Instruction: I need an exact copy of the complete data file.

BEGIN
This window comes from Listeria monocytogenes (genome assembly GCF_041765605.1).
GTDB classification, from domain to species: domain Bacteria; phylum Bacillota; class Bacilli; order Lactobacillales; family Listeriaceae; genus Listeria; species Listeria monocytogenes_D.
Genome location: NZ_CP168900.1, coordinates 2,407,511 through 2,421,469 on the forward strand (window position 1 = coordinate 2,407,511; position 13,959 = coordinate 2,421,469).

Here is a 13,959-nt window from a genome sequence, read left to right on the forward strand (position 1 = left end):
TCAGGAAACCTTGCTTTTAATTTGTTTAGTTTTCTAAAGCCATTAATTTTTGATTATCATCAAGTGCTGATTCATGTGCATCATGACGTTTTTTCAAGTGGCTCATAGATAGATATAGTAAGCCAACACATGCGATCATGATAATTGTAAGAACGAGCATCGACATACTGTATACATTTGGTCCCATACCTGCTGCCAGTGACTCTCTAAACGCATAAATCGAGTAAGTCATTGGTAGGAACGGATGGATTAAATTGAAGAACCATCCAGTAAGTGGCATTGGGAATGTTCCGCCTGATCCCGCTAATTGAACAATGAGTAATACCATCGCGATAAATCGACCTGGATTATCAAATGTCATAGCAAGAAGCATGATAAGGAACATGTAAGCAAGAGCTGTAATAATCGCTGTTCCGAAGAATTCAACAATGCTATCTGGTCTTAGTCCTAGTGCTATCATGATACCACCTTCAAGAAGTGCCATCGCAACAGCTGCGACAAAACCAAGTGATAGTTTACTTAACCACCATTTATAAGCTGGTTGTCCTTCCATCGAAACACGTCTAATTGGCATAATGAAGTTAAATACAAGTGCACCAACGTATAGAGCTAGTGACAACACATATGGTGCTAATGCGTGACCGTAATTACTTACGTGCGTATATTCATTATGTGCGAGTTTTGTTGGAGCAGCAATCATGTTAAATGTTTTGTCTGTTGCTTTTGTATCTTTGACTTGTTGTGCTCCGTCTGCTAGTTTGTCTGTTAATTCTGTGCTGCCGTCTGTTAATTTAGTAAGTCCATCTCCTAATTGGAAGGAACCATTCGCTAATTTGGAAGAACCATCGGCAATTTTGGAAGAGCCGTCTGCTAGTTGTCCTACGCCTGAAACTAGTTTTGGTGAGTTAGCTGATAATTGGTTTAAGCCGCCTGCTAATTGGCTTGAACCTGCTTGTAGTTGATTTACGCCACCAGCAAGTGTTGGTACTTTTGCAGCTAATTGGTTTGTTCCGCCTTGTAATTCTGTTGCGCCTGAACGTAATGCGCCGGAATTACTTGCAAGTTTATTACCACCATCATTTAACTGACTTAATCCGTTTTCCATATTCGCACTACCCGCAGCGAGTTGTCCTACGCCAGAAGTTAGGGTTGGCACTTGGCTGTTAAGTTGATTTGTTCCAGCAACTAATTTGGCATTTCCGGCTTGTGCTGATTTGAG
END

This window comes from Listeria monocytogenes (genome assembly GCF_041765605.1).
GTDB classification, from domain to species: domain Bacteria; phylum Bacillota; class Bacilli; order Lactobacillales; family Listeriaceae; genus Listeria; species Listeria monocytogenes_D.
Genome location: NZ_CP168900.1, coordinates 2,407,511 through 2,421,469 on the forward strand (window position 1 = coordinate 2,407,511; position 13,959 = coordinate 2,421,469).

Here is a 13,959-nt window from a genome sequence, read left to right on the forward strand (position 1 = left end):
TCAGGAAACCTTGCTTTTAATTTGTTTAGTTTTCTAAAGCCATTAATTTTTGATTATCATCAAGTGCTGATTCATGTGCATCATGACGTTTTTTCAAGTGGCTCATAGATAGATATAGTAAGCCAACACATGCGATCATGATAATTGTAAGAACGAGCATCGACATACTGTATACATTTGGTCCCATACCTGCTGCCAGTGACTCTCTAAACGCATAAATCGAGTAAGTCATTGGTAGGAACGGATGGATTAAATTGAAGAACCATCCAGTAAGTGGCATTGGGAATGTTCCGCCTGATCCCGCTAATTGAACAATGAGTAATACCATCGCGATAAATCGACCTGGATTATCAAATGTCATAGCAAGAAGCATGATAAGGAACATGTAAGCAAGAGCTGTAATAATCGCTGTTCCGAAGAATTCAACAATGCTATCTGGTCTTAGTCCTAGTGCTATCATGATACCACCTTCAAGAAGTGCCATCGCAACAGCTGCGACAAAACCAAGTGATAGTTTACTTAACCACCATTTATAAGCTGGTTGTCCTTCCATCGAAACACGTCTAATTGGCATAATGAAGTTAAATACAAGTGCACCAACGTATAGAGCTAGTGACAACACATATGGTGCTAATGCGTGACCGTAATTACTTACGTGCGTATATTCATTATGTGCGAGTTTTGTTGGAGCAGCAATCATGTTAAATGTTTTGTCTGTTGCTTTTGTATCTTTGACTTGTTGTGCTCCGTCTGCTAGTTTGTCTGTTAATTCTGTGCTGCCGTCTGTTAATTTAGTAAGTCCATCTCCTAATTGGAAGGAACCATTCGCTAATTTGGAAGAACCATCGGCAATTTTGGAAGAGCCGTCTGCTAGTTGTCCTACGCCTGAAACTAGTTTTGGTGAGTTAGCTGATAATTGGTTTAAGCCGCCTGCTAATTGGCTTGAACCTGCTTGTAGTTGATTTACGCCACCAGCAAGTGTTGGTACTTTTGCAGCTAATTGGTTTGTTCCGCCTTGTAATTCTGTTGCGCCTGAACGTAATGCGCCGGAATTACTTGCAAGTTTATTACCACCATCATTTAACTGACTTAATCCGTTTTCCATATTCGCACTACCCGCAGCGAGTTGTCCTACGCCAGAAGTTAGGGTTGGCACTTGGCTGTTAAGTTGATTTGTTCCAGCAACTAATTTGGCATTTCCGGCTTGTGCTGATTTGAG